SK Gas and E1 signed a business agreement with the Environment Ministry on March 23 to establish complex charging stations for hydrogen and liquefied petroleum gas (LPG) in Seoul and adjacent areas. LPG fuel had been allowed just for taxis, rental cars and vehicles for disabled people. In 2019, the government eased regulations, leading to an increase in sales of LPG-powered vehicles.
"This year is a critical time to expand charging stations in Seoul and neighboring areas to create a turning point for expanding the supply of hydrogen vehicles," Environment Minister Han Jeoung-ae said in a statement. "We will actively discover and support these types of projects to greatly expand the charging infrastructure of hydrogen cars and solve the inconvenience of charging."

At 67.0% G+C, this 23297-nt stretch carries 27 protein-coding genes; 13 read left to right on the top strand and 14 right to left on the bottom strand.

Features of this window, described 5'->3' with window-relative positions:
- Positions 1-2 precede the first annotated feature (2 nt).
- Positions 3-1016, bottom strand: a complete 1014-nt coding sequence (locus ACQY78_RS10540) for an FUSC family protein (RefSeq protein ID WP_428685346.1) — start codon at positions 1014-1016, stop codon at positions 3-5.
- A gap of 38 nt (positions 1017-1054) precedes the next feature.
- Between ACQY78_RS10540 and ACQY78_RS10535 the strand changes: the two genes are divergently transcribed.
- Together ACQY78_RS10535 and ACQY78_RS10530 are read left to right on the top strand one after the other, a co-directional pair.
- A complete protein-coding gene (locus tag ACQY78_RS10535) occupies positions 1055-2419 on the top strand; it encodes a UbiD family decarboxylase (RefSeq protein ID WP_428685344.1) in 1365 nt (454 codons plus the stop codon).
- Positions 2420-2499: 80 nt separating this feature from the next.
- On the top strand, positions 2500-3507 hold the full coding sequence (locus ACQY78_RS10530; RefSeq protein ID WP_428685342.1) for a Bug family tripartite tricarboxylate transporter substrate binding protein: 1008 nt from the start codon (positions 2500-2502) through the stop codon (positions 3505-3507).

Because of eco-friendly characteristics, fuel cells are considered the next-generation renewable power source, but fuel-cell vehicles are still not popular in South Korea mainly due to the lack of charging stations. The installation of hydrogen charging stations in populated areas is still difficult due to public safety concerns. To boost the use of fuel cells, the government plans to produce 6.2 million hydrogen-fueled cars and install 1,200 hydrogen charging stations by 2040, along with state subsidies to hydrogen taxis and buses.
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